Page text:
Dealers Expect Toyota to Come Through With New Crossover Models

Steph Willems
by Steph Willems

While Toyota already boasts a well fleshed out utility lineup, it seems everyone agrees there’s more money to be made in the middle. By that, we mean the juicy sweet spot spanning roughly the compact to midsize segments, where sales potential is the greatest.

Toyota has already suggested there’s another model to come, but we now hear that dealers — the best gauge of buyers’ desires — fully expect the automaker to follow through. And not just with a single model.

Speaking to Automotive News, Mike White, chairman of the Toyota National Dealers’ Advisory Council, said there’s room in the lineup for new offerings.

“Obviously, the market shifted to light trucks, and more trucks is something we would all like,” White said, explaining the dealer network’s reaction to a U.S. sales plateau. “I think we’re all very optimistic about another really solid year.”

The source of this optimism isn’t just the fact that Toyota sells tons of Tacomas, RAV4s, and Camrys. A decline in any of those nameplates could see the brand lose ground. No, White seems confident the utility vehicle product pipeline didn’t dry up after the C-HR popped out.

“I think with the market shifting to light trucks, we’re confident that Toyota is going to come up with the products we need to fill those slots,” he said, referring to the space between the compact RAV4 and midsize, three-row Highlander. He added “we know they’re working on it, and we’re confident that they know what the needs of the customer are, and they listen intently to the dealers, so we’re confident they’re working on more SUVs to fill those slots.”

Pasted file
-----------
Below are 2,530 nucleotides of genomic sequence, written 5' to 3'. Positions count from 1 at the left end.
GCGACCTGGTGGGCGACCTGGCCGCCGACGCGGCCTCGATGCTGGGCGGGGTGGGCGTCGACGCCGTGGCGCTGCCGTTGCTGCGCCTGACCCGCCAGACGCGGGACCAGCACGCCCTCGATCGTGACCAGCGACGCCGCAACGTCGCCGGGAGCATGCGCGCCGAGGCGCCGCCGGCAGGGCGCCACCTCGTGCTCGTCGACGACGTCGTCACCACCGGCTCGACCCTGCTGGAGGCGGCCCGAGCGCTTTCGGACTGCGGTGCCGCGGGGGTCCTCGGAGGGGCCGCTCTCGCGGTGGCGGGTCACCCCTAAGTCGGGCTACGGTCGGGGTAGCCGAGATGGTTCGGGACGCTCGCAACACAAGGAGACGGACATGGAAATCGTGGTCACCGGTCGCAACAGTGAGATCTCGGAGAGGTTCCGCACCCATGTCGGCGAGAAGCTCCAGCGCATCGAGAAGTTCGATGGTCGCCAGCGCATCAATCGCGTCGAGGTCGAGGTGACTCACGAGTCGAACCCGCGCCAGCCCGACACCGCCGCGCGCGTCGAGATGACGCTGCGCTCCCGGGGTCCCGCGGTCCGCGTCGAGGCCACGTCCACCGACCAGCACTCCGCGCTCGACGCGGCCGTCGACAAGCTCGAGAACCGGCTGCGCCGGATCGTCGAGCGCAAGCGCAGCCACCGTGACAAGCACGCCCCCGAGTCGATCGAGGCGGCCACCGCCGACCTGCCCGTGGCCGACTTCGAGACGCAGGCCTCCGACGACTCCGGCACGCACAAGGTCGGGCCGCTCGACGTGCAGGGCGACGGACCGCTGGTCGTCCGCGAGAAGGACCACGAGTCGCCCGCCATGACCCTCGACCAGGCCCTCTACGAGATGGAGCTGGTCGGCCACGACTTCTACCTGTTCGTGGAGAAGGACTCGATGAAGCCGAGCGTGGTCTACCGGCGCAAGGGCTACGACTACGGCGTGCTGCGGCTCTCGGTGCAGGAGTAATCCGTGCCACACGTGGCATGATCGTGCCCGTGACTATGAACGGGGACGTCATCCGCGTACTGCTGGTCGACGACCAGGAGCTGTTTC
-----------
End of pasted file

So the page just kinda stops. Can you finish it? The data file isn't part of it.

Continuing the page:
Just going by White’s language, it’s possible Toyota is considering more than one new utility vehicle. There’s other evidence for it. Late last year, Toyota Motor North America General Manager Jack Hollis confirmed a new small crossover will join the brand’s lineup within the next two to three years.

“It’s like the 90s again, we can have more than one vehicle in each segment if they are different enough,” Hollis said.

Hollis mentioned a small, all-wheel-drive crossover with a starting price that could fall under $20k, placing it slightly above the subcompact, front-drive C-HR. It’s an obvious space for a new vehicle, and Toyota’s modular TNGA platform would make creating a small, brawnier addition an easy task.

There’s a new RAV4 bowing for 2019, but we haven’t yet seen it in full. From what we have seen, it adopts some of the styling cues of last year’s FT-AC concept — a roughly RAV4-sized vehicle displaying a ruggedness not present in the brand’s existing compact. Hollis implied the RAV4 was too much of a sales magnet to allow for another vehicle of similar size and price. He did not, however, rule out a new model positioned above it.

The midsize space in Toyota’s lineup is already well-populated, with the unibody Highlander and body-on-frame 4Runner offering buyers a choice of capability and image. Whether the gulf between RAV4 and Highlander is large enough to accomodate a new model — without cannibalizing RAV4 sales — remains to be seen.